After five years in Missouri, Eli Yokley to cover politics for Roll Call in Washington, D.C.

In February 2010, I took a big risk. With the help of a few friends in Joplin and the support of my mom and dad, I decided to launch my own website that would solely focus on the news and the backstory about what was happening in and around Missouri’s political arena. Webb City High School’s graduation day was right around the corner, so, at 17-years-old, when I hit the “buy” button to officially register the domain name, I wasn’t sure what the future might hold.

It’s been five years and there are days I’m still surprised by not only with how far the site has come, but also with how far it has taken me.

10152517_10202321203733940_5837570733144102698_nWhen I started PoliticMo, political news coverage in the state was a bit sparse. There were a handful of a veteran journalists working the beat who were sort of peppered across the I-70 corridor. Over the past five years, I believe Missouri’s been blessed by a subtle renaissance, as newspapers, small and large, have renewed their focus on politics, government and policies at the state level which impact millions of Missourians.

Part of that might may be a result of the big issues our large and diverse state has faced. Shortly before my high school graduation, I started covering the large field of Republican candidates hoping to replace Roy Blunt when he ran for Senate in 2010. In 2011, in my hometown, I covered the deadly Joplin tornado that gained national attention and a historic response at the state and federal level. In 2012, PoliticMo led coverage of the U.S. Senate race that pitted Sen. Claire McCaskill against an embattled foe who caused headaches for Republicans nationwide. Last year, I watched the response to our neighbors in Ferguson taking their voices to their streets following the shooting of Michael Brown, which sparked national conversations about economic opportunity, police tactics and just how far this country has come on issues involving minority groups.

And in just the past five months, the nation turned its eyes back to Missouri after the tragic suicides of State Auditor Tom Schweich and his spokesman, the political debate surrounding them, and two scandals involving two different legislative offices and interns working at the state Capitol.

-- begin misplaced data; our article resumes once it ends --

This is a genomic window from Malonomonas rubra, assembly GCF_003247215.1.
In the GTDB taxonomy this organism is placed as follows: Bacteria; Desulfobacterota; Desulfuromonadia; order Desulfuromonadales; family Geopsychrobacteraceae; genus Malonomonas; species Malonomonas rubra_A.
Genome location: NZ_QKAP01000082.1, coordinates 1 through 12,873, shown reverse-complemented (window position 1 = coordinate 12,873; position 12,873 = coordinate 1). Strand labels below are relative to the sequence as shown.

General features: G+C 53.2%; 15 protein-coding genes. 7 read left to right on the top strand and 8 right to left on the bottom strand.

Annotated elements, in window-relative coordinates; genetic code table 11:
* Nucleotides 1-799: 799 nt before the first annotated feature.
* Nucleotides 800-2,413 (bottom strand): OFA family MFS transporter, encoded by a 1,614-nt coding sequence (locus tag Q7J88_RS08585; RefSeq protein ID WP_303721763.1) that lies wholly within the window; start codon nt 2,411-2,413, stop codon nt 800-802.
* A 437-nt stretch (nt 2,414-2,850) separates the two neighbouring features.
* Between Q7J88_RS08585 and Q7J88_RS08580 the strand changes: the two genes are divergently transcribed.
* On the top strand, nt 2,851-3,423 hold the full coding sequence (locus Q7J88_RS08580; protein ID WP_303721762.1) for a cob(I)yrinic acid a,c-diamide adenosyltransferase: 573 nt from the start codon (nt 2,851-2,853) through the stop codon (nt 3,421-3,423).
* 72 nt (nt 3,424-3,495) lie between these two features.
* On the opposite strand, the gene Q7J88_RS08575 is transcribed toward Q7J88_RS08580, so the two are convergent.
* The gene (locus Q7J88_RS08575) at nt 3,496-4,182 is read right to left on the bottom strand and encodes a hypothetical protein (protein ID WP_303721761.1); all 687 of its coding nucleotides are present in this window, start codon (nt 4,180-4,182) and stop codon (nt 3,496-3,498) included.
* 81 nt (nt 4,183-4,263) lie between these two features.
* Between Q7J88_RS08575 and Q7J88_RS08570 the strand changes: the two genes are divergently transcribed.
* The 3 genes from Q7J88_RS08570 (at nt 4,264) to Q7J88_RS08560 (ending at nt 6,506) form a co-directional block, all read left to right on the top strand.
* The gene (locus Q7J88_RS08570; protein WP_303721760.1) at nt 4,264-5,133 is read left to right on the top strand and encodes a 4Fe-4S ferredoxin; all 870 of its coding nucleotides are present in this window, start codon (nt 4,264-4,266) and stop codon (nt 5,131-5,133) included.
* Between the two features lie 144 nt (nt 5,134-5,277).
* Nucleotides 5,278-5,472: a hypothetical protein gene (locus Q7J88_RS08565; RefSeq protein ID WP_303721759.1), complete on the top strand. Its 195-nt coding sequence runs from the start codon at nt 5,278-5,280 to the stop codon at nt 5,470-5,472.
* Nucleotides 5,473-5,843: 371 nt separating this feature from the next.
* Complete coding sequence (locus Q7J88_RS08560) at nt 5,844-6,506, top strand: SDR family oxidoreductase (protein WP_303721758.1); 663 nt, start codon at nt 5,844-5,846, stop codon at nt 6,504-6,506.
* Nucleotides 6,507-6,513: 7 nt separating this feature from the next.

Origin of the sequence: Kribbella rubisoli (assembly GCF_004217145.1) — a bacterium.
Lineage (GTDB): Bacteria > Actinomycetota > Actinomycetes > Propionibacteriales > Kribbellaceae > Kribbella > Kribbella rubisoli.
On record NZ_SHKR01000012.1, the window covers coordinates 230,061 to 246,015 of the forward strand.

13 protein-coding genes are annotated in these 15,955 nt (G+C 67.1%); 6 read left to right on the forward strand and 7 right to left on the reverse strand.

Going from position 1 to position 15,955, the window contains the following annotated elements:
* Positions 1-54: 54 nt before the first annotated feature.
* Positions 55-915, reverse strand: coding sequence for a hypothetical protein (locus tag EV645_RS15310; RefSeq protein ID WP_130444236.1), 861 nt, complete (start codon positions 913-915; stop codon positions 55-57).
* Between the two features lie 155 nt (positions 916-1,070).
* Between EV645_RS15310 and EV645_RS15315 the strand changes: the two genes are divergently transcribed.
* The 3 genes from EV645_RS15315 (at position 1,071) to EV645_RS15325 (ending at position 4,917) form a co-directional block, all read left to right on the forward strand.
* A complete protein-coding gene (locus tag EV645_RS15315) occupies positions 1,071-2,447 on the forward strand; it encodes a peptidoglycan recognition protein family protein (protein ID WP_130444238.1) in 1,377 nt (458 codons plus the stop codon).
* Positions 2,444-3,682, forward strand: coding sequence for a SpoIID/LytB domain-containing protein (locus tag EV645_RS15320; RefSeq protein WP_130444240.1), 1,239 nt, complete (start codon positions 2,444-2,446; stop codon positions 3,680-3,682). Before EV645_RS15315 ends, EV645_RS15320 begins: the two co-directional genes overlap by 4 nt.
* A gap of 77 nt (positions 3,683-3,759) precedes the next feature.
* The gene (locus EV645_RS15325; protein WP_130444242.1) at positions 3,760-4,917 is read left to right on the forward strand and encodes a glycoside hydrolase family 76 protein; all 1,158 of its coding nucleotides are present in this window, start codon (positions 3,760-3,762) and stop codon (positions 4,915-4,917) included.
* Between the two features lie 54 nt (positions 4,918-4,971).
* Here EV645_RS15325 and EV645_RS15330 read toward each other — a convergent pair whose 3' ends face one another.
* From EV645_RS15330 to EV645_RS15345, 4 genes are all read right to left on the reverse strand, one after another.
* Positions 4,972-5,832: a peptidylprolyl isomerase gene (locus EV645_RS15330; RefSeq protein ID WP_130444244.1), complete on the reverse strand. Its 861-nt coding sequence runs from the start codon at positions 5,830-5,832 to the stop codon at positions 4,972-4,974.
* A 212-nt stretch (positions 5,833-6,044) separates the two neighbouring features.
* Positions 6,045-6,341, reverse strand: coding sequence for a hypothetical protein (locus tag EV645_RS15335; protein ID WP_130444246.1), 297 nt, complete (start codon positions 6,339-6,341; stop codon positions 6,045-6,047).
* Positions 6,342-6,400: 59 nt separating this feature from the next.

My work in Missouri has been challenging, but always a unique and rewarding opportunity. After traveling thousands of miles across the state – covering dozens of Lincoln and Jefferson Day dinners, union rallies and tea parties, small town parades and community fairs – there is one thing I know for sure: I love my home state.

Because of that, and because I appreciate my colleagues, friends and mentors here; the lessons I’ve learned; and the support I’ve received since launching PoliticMo, this next part is bittersweet.

Later this month, I’m headed off to Washington D.C. On June 29, I will join Roll Call as a political writer covering U.S. House and Senate campaigns.

When I clock-in at Roll Call, I’ll hit a pause button on the PoliticMo website, but will still always keep my ear to the Missouri-ground for you from Washington. In the coming weeks, I also plan to begin a new column in my hometown paper, the Joplin Globe, updating people back home on the state of affairs in the nation’s capital.

Roll Call turned 60-years-old this month, and, as a group of former Congressional staff members put it in an upcoming op-ed, the paper “has been a vital training ground for innumerable hungry young reporters who, under the tutelage of experienced editors, cut their journalistic teeth walking the halls of Congress for the paper and now make up the top ranks of Washington Press Corps.”

Consider this list of Roll Call alumni: Fox News White House Correspondent Ed Henry, the Washington Post’s Paul Kane and Chris Cillizza, CNN’s Jake Tapper and Mark Preston, POLITICO’s John Bresnahan and CEO Jim VandeHei, CBS’s Norah O’Donnell and NPR’s Nina Totenberg.

I can only dream to someday fill shoes like theirs. But that’s a dream equally matched by another – to ultimately return to Missouri and work in the state I love.

All the best.

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